Dr. Kellemen writes . . .
You’re tired of quick quips (“Just trust God”) and false hopes (“Time heals all wounds”). You’re ready for real and raw, honest and hopeful conversation about suffering, loss, and grief—from a Christian perspective. You’re longing for real answers, for real people, with real struggles. You’ve come to the right place. When life’s losses invade your world, learn how to face suffering face-to-face with God.
I will do a full review of the book soon, but for now I continue to share to share an interview Dr. Kellemen did concerning the main ideas behind his writing. This interview serves as a very helpful precursor and introduction to this book.
If you have recently suffered through the loss of someone close to you, or know someone who has, you will want to hear his honest, yet comforting words. In the interview, Dr. Kellemen responds to several questions related to the subject of suffering, but most importantly, how one can find hope even in the midst of great pain.
I encourage you to take the time to read his responses, and the book, it will be well worth your time.
Also, if you missed them, you can read the previous interviews by scrolling backwards in the 3rdJohn8 blog.
Today's questions and responses:
17. In your second stage, you move with your readers from anger to complaint. Christians aren’t comfortable with a word like “complaint.” What do you mean by that and why is it biblical and necessary?
Anger is the typical “second stage” in the world’s grieving journey. Forsaking denial, the truth sinks in. Something bad, horrific has occurred. We’ve lost something or someone dear to us. Our loss frustrates our desires and blocks our goals. It ticks us off. We’re mad. We want to lash out. At life. At the world. At . . . God. This is where grief gets very confusing for the committed Christian. We love God; we know He loves us. We know God is good; we know life has now turned bad. So we want to know, sometimes we want to scream it, “How could a good God allow such evil and suffering!?” But dare we ask? Do we dare verbalize our complaint, our lament to God? The Scriptures are clear—God invites lament, complaint. The Bible repeatedly illustrates believers responding to God’s invitation with honest words that would make many a modern Christian shudder.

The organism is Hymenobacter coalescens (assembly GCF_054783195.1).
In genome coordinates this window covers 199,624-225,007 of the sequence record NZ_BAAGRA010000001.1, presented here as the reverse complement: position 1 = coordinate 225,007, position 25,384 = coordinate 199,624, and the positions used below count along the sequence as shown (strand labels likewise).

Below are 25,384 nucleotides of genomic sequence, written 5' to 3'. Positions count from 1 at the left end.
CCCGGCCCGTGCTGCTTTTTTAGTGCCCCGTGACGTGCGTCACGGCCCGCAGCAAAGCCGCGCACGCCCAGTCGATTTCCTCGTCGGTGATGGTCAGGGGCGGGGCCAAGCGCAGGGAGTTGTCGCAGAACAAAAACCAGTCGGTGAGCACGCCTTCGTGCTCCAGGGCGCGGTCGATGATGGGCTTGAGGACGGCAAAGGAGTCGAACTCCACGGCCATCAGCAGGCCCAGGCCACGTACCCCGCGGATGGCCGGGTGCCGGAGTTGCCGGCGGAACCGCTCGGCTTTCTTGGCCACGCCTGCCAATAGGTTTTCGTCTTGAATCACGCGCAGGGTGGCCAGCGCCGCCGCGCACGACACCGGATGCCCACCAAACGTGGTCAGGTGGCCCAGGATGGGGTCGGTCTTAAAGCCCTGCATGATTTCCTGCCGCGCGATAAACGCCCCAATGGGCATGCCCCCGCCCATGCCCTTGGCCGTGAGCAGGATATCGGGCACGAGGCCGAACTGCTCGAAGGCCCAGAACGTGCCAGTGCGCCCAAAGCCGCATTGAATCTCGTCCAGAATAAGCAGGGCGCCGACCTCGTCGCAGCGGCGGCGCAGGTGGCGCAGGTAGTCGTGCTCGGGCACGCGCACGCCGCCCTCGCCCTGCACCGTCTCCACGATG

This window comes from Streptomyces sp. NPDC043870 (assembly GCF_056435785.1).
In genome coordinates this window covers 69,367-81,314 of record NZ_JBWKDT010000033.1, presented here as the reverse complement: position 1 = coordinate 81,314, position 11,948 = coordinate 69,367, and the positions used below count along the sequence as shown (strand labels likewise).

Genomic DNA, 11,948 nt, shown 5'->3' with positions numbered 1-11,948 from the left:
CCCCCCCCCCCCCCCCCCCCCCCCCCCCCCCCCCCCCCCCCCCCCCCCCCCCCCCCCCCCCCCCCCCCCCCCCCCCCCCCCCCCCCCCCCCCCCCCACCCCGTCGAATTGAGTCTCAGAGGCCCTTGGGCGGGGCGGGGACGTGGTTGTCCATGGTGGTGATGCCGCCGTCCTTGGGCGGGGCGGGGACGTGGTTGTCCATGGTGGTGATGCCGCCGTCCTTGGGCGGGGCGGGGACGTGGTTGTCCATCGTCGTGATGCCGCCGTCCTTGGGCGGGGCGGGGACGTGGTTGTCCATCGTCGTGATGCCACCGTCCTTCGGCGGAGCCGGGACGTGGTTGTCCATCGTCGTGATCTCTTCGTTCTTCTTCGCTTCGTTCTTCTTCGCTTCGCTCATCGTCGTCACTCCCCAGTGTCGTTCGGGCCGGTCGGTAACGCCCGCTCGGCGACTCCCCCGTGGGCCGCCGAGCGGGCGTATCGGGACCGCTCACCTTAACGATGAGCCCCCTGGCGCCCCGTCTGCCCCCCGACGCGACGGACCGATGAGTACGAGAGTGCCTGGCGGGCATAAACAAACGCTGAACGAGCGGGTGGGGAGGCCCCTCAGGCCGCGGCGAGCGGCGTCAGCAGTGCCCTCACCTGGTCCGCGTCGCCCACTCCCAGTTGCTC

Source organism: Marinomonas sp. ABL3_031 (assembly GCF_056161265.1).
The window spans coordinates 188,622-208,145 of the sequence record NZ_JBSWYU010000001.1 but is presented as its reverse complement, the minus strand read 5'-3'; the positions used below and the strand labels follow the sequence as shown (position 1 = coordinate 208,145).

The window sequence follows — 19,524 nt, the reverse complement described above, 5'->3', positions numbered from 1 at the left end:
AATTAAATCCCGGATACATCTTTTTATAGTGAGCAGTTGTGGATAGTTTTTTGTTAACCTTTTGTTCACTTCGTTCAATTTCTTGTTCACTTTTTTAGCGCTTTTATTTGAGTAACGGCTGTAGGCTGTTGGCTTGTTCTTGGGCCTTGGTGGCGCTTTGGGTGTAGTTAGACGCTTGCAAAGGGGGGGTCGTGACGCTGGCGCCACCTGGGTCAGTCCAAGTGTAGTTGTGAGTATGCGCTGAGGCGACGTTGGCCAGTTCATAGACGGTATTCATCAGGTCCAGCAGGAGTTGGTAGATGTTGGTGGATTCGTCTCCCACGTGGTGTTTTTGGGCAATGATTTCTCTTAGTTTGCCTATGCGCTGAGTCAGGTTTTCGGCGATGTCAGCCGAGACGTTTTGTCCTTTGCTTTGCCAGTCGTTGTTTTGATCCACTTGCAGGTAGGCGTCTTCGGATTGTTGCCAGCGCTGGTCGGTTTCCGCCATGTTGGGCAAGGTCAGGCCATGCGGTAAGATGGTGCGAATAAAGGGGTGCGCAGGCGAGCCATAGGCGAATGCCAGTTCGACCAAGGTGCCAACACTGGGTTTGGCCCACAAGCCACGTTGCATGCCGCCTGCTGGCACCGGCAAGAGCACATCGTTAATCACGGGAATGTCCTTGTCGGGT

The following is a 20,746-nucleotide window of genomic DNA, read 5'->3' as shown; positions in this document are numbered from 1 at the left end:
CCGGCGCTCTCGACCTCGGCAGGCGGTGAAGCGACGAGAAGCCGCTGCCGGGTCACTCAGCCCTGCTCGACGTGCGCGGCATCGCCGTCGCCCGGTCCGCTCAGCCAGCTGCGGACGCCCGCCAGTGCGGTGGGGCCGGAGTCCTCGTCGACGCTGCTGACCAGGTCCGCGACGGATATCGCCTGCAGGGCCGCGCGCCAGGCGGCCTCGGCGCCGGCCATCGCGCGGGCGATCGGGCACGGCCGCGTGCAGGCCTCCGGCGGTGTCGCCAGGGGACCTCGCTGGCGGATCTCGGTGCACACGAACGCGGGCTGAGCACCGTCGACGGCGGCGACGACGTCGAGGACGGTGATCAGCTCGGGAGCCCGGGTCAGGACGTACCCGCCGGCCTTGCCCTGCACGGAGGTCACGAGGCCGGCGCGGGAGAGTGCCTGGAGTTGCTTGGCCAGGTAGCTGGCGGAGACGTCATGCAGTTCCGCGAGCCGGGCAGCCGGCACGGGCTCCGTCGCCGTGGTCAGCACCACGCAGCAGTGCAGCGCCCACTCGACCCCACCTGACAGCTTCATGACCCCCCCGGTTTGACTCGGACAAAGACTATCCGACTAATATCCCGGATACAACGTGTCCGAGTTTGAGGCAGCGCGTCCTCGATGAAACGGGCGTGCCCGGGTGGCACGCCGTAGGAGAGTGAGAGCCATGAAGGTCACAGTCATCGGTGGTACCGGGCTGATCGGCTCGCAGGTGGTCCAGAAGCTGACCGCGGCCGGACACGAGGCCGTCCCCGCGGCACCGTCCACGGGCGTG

I know what you’re thinking. “Didn’t God judge the Israelites for complaining?” There are different words and a distinct context between the sinful complaint of the Israelites in Numbers and the godly complaint/lament of Job, the Psalmists, Jeremiah, and many others. Biblical complaint complains to God about the fallen world. Ungodly complaint complains about God and accuses Him of lacking goodness, holiness, and wisdom.
In candor we’re honest with ourselves; in complaint we’re honest to God. Complaint is vulnerable frankness about life to God in which I express my pain and confusion over how a good God allows evil and suffering. We needlessly react against the word “complaint.” “Christians can’t complain!” we insist. Yet numerically, there are more Psalms of complaint and lament than Psalms of praise and thanksgiving. Complaints are faith-based acts of persistent trust. They are one of the many moods of faith. Psalm 91’s exuberant trust is one faith mood while Psalm 88’s dark despair is another faith mood. A mood of faith trusts God enough to bring everything about us to Him. In complaint we hide nothing from God because we trust His good heart and because we know He knows our hearts. The biblical genre of complaint expresses frankness about the reality of life that seems inconsistent with the character of God. Complaint is an act of truth-telling faith, not unfaith. Complaint is a rehearsal of the bad allowed by the Good. When we complain, we live in the real world honestly, refusing to ignore what is occurring. Complaint is our expression of our radical trust in God’s reliability in the midst of real life.
18. In your third stage, you trace a process from bargaining to crying out to God. What does that look like in the grieving process?
The typical third stage of the grief journey moves from denial, to anger, and then to bargaining and works. The dying people that Elizabeth Kubler-Ross interviewed entered into spoken and unspoken bargains with God. They believed that God would reward them for their good behavior and grant them special favors. Bargaining attempts to control and manipulate God. That’s why it’s so vital to move from bargaining and works to cry—crying out to God for help.
Cry is a faith-based plea for mobilization in which I humbly ask God for help based upon my admission that I can’t survive without Him. Crying is reaching up with open palms and pleading eyes in the midst of darkness and doubt. Psalm 56:8 teaches that we pray our tears and God collects them in His bottle. Psalm 72:12 assures us, “For he will deliver the needy who cry out” (KJV—when he crieth). Psalm 34 reminds us, “The righteous cry out, and the LORD hears them; he delivers them from all their troubles. The LORD is close to the brokenhearted and saves those who are crushed in spirit” (Psalm 34:17-18). Crying empties us so there is more room in us for God. David wept until he had no strength left, but then he found strength in the LORD (1 Samuel 30:6). His cry, his confession of neediness, summoned God into action—supportive action.
Suffering is God’s primary way of uprooting our self-reliance and complacency. He uses suffering to gain our attention. Suffering is a slap in the face, the shock of icy water, a bloodied nose; meant to snatch our attention. Crying out to God is our admission that God has our attention, that God has us.
The interview will continue tomorrow. In the meantime you can read the Introduction here: The Introduction
And here are Three Dozen Quotes of Note on God’s Healing
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3 John 8